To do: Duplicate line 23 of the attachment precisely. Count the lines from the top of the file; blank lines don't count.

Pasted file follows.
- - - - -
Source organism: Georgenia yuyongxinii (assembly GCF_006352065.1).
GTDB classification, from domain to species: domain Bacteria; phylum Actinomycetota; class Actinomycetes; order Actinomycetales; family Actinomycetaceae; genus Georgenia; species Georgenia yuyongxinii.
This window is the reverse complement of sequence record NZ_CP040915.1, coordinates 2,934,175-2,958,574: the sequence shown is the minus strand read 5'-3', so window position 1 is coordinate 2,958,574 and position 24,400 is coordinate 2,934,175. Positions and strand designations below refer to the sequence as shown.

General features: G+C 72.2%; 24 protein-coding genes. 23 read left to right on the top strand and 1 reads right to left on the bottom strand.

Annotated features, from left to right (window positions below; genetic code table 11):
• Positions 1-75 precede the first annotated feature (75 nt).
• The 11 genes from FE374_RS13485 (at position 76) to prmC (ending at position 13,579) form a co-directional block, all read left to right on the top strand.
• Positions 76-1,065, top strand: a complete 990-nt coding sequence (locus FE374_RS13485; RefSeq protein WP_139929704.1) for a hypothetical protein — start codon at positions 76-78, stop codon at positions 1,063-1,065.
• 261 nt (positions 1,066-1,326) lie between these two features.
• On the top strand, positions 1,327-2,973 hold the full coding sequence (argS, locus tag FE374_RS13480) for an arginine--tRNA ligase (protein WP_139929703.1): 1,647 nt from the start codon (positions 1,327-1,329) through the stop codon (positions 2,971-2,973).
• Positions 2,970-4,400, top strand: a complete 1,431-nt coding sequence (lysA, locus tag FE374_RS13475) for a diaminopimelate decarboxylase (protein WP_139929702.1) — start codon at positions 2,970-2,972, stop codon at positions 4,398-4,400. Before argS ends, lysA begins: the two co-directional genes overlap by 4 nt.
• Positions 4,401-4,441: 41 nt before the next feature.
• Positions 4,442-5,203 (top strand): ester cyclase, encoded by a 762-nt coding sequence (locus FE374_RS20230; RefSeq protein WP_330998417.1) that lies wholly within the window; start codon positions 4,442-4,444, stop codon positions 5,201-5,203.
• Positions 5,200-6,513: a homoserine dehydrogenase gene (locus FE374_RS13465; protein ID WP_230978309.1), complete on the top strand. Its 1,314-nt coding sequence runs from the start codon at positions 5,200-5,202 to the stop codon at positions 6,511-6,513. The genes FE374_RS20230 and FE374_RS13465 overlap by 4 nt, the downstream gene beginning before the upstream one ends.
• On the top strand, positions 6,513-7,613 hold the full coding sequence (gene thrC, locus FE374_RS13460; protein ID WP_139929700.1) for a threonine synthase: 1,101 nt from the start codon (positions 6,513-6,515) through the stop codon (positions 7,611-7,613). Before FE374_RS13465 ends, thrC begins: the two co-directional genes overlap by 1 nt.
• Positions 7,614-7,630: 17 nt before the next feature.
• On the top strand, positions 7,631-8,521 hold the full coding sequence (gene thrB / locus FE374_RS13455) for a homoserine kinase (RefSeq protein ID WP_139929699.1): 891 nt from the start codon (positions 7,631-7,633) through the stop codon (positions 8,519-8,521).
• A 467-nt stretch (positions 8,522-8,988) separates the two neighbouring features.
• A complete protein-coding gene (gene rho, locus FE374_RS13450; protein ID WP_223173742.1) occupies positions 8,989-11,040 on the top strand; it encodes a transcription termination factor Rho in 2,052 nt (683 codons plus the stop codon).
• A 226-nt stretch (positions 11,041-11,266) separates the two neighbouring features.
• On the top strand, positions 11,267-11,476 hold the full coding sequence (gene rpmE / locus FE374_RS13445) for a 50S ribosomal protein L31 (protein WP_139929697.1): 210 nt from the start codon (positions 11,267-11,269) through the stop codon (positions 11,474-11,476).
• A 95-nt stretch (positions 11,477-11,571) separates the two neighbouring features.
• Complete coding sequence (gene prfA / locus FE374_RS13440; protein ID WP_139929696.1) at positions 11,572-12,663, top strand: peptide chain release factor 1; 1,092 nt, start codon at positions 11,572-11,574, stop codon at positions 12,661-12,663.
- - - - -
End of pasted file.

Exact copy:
• Complete coding sequence (gene prfA / locus FE374_RS13440; protein ID WP_139929696.1) at positions 11,572-12,663, top strand: peptide chain release factor 1; 1,092 nt, start codon at positions 11,572-11,574, stop codon at positions 12,661-12,663.